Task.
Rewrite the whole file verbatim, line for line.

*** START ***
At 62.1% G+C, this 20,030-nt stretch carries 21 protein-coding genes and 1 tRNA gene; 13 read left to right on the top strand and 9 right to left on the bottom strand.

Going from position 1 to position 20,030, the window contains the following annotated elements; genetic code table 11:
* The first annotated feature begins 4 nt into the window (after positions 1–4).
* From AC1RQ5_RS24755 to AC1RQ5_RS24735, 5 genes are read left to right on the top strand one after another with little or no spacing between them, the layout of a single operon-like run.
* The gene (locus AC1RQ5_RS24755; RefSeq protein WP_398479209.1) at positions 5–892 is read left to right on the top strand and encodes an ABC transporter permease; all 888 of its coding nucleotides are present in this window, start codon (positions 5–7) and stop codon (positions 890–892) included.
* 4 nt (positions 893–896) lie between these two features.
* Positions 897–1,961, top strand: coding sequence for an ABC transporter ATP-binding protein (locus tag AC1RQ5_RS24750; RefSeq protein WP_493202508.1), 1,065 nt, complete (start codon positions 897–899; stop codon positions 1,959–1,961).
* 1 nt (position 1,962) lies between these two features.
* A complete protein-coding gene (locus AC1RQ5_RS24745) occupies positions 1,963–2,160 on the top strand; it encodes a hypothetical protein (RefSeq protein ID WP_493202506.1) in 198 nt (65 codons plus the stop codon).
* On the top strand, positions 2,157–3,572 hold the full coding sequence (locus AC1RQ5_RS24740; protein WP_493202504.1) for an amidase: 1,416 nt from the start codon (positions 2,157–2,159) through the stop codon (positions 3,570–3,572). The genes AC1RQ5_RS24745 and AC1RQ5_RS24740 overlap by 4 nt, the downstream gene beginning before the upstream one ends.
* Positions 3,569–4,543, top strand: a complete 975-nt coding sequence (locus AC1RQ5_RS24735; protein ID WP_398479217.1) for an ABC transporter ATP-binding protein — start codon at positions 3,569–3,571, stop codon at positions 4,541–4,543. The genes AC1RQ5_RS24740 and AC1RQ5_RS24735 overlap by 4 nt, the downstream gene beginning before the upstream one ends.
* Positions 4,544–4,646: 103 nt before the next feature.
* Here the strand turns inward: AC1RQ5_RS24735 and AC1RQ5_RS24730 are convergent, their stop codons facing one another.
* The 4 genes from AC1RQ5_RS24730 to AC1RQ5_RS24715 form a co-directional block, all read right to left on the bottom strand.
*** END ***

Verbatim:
At 62.1% G+C, this 20,030-nt stretch carries 21 protein-coding genes and 1 tRNA gene; 13 read left to right on the top strand and 9 right to left on the bottom strand.

Going from position 1 to position 20,030, the window contains the following annotated elements; genetic code table 11:
* The first annotated feature begins 4 nt into the window (after positions 1–4).
* From AC1RQ5_RS24755 to AC1RQ5_RS24735, 5 genes are read left to right on the top strand one after another with little or no spacing between them, the layout of a single operon-like run.
* The gene (locus AC1RQ5_RS24755; RefSeq protein WP_398479209.1) at positions 5–892 is read left to right on the top strand and encodes an ABC transporter permease; all 888 of its coding nucleotides are present in this window, start codon (positions 5–7) and stop codon (positions 890–892) included.
* 4 nt (positions 893–896) lie between these two features.
* Positions 897–1,961, top strand: coding sequence for an ABC transporter ATP-binding protein (locus tag AC1RQ5_RS24750; RefSeq protein WP_493202508.1), 1,065 nt, complete (start codon positions 897–899; stop codon positions 1,959–1,961).
* 1 nt (position 1,962) lies between these two features.
* A complete protein-coding gene (locus AC1RQ5_RS24745) occupies positions 1,963–2,160 on the top strand; it encodes a hypothetical protein (RefSeq protein ID WP_493202506.1) in 198 nt (65 codons plus the stop codon).
* On the top strand, positions 2,157–3,572 hold the full coding sequence (locus AC1RQ5_RS24740; protein WP_493202504.1) for an amidase: 1,416 nt from the start codon (positions 2,157–2,159) through the stop codon (positions 3,570–3,572). The genes AC1RQ5_RS24745 and AC1RQ5_RS24740 overlap by 4 nt, the downstream gene beginning before the upstream one ends.
* Positions 3,569–4,543, top strand: a complete 975-nt coding sequence (locus AC1RQ5_RS24735; protein ID WP_398479217.1) for an ABC transporter ATP-binding protein — start codon at positions 3,569–3,571, stop codon at positions 4,541–4,543. The genes AC1RQ5_RS24740 and AC1RQ5_RS24735 overlap by 4 nt, the downstream gene beginning before the upstream one ends.
* Positions 4,544–4,646: 103 nt before the next feature.
* Here the strand turns inward: AC1RQ5_RS24735 and AC1RQ5_RS24730 are convergent, their stop codons facing one another.
* The 4 genes from AC1RQ5_RS24730 to AC1RQ5_RS24715 form a co-directional block, all read right to left on the bottom strand.